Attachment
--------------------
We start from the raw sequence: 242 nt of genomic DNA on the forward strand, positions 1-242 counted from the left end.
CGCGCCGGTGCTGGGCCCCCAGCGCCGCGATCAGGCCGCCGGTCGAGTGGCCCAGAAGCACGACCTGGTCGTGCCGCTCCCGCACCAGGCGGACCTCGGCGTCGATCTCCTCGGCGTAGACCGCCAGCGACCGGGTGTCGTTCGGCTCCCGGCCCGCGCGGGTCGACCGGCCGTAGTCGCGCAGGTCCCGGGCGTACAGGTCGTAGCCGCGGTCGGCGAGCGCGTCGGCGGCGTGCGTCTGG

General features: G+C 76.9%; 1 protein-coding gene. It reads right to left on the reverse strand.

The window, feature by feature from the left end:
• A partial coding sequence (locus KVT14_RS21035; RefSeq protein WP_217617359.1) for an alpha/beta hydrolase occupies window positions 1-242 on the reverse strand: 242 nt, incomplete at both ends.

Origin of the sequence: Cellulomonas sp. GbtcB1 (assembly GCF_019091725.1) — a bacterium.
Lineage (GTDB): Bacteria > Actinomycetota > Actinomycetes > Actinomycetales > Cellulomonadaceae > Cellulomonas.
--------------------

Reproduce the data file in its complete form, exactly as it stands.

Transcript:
We start from the raw sequence: 242 nt of genomic DNA on the forward strand, positions 1-242 counted from the left end.
CGCGCCGGTGCTGGGCCCCCAGCGCCGCGATCAGGCCGCCGGTCGAGTGGCCCAGAAGCACGACCTGGTCGTGCCGCTCCCGCACCAGGCGGACCTCGGCGTCGATCTCCTCGGCGTAGACCGCCAGCGACCGGGTGTCGTTCGGCTCCCGGCCCGCGCGGGTCGACCGGCCGTAGTCGCGCAGGTCCCGGGCGTACAGGTCGTAGCCGCGGTCGGCGAGCGCGTCGGCGGCGTGCGTCTGG

General features: G+C 76.9%; 1 protein-coding gene. It reads right to left on the reverse strand.

The window, feature by feature from the left end:
• A partial coding sequence (locus KVT14_RS21035; RefSeq protein WP_217617359.1) for an alpha/beta hydrolase occupies window positions 1-242 on the reverse strand: 242 nt, incomplete at both ends.

Origin of the sequence: Cellulomonas sp. GbtcB1 (assembly GCF_019091725.1) — a bacterium.
Lineage (GTDB): Bacteria > Actinomycetota > Actinomycetes > Actinomycetales > Cellulomonadaceae > Cellulomonas.